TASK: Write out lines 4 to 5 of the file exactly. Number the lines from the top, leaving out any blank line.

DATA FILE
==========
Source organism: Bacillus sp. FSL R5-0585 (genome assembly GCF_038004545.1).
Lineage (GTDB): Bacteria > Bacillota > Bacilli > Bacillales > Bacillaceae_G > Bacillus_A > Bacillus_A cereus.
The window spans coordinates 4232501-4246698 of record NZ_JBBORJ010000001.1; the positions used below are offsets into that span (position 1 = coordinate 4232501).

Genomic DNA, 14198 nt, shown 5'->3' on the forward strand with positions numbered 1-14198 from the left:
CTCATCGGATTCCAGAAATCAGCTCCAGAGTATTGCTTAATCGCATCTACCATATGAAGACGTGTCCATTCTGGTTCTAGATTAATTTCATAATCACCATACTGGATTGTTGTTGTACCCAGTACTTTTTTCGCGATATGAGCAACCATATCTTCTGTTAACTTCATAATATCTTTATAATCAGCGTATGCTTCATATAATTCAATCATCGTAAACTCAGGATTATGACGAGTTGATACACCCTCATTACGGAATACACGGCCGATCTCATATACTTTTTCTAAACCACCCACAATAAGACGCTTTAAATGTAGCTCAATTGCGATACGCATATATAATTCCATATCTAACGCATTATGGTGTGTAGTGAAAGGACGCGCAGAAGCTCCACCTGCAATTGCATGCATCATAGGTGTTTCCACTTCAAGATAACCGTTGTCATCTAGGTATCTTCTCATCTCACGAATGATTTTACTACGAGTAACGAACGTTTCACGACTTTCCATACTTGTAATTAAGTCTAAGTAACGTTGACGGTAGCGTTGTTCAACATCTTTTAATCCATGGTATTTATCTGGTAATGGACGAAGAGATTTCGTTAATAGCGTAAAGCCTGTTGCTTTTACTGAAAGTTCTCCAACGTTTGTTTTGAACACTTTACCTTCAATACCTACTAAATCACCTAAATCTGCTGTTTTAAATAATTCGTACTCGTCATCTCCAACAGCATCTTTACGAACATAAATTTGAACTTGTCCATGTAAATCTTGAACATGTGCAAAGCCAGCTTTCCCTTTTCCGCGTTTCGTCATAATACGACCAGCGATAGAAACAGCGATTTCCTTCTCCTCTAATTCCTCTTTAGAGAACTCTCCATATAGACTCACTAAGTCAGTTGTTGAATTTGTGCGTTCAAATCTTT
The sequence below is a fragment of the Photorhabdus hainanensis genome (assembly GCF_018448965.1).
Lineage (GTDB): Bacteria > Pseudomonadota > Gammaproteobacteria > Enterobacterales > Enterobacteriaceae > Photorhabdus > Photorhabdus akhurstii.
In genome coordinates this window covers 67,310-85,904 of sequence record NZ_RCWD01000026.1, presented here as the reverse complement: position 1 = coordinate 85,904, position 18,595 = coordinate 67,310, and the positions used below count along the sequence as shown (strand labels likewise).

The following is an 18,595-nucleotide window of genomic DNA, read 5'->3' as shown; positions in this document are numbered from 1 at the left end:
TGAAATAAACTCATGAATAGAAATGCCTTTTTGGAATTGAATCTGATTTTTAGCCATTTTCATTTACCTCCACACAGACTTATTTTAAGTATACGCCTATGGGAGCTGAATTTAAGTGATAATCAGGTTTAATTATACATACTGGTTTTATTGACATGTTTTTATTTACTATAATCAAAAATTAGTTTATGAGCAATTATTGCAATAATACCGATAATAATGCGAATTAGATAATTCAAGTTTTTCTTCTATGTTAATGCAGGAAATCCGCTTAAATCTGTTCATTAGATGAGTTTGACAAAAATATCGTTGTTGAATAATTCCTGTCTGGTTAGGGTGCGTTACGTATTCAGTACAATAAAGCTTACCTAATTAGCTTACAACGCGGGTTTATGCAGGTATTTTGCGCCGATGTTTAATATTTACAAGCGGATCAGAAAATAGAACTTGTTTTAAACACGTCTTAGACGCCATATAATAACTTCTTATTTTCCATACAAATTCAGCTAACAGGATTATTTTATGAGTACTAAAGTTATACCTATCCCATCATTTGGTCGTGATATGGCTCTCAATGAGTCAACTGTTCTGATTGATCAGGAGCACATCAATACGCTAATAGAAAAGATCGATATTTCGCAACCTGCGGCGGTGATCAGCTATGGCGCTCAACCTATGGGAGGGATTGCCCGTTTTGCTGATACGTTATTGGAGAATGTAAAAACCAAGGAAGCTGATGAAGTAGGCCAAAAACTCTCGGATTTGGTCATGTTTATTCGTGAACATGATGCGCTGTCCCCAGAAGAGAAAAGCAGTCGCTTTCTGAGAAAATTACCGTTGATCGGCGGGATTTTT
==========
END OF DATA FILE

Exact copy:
Genomic DNA, 14198 nt, shown 5'->3' on the forward strand with positions numbered 1-14198 from the left:
CTCATCGGATTCCAGAAATCAGCTCCAGAGTATTGCTTAATCGCATCTACCATATGAAGACGTGTCCATTCTGGTTCTAGATTAATTTCATAATCACCATACTGGATTGTTGTTGTACCCAGTACTTTTTTCGCGATATGAGCAACCATATCTTCTGTTAACTTCATAATATCTTTATAATCAGCGTATGCTTCATATAATTCAATCATCGTAAACTCAGGATTATGACGAGTTGATACACCCTCATTACGGAATACACGGCCGATCTCATATACTTTTTCTAAACCACCCACAATAAGACGCTTTAAATGTAGCTCAATTGCGATACGCATATATAATTCCATATCTAACGCATTATGGTGTGTAGTGAAAGGACGCGCAGAAGCTCCACCTGCAATTGCATGCATCATAGGTGTTTCCACTTCAAGATAACCGTTGTCATCTAGGTATCTTCTCATCTCACGAATGATTTTACTACGAGTAACGAACGTTTCACGACTTTCCATACTTGTAATTAAGTCTAAGTAACGTTGACGGTAGCGTTGTTCAACATCTTTTAATCCATGGTATTTATCTGGTAATGGACGAAGAGATTTCGTTAATAGCGTAAAGCCTGTTGCTTTTACTGAAAGTTCTCCAACGTTTGTTTTGAACACTTTACCTTCAATACCTACTAAATCACCTAAATCTGCTGTTTTAAATAATTCGTACTCGTCATCTCCAACAGCATCTTTACGAACATAAATTTGAACTTGTCCATGTAAATCTTGAACATGTGCAAAGCCAGCTTTCCCTTTTCCGCGTTTCGTCATAATACGACCAGCGATAGAAACAGCGATTTCCTTCTCCTCTAATTCCTCTTTAGAGAACTCTCCATATAGACTCACTAAGTCAGTTGTTGAATTTGTGCGTTCAAATCTTT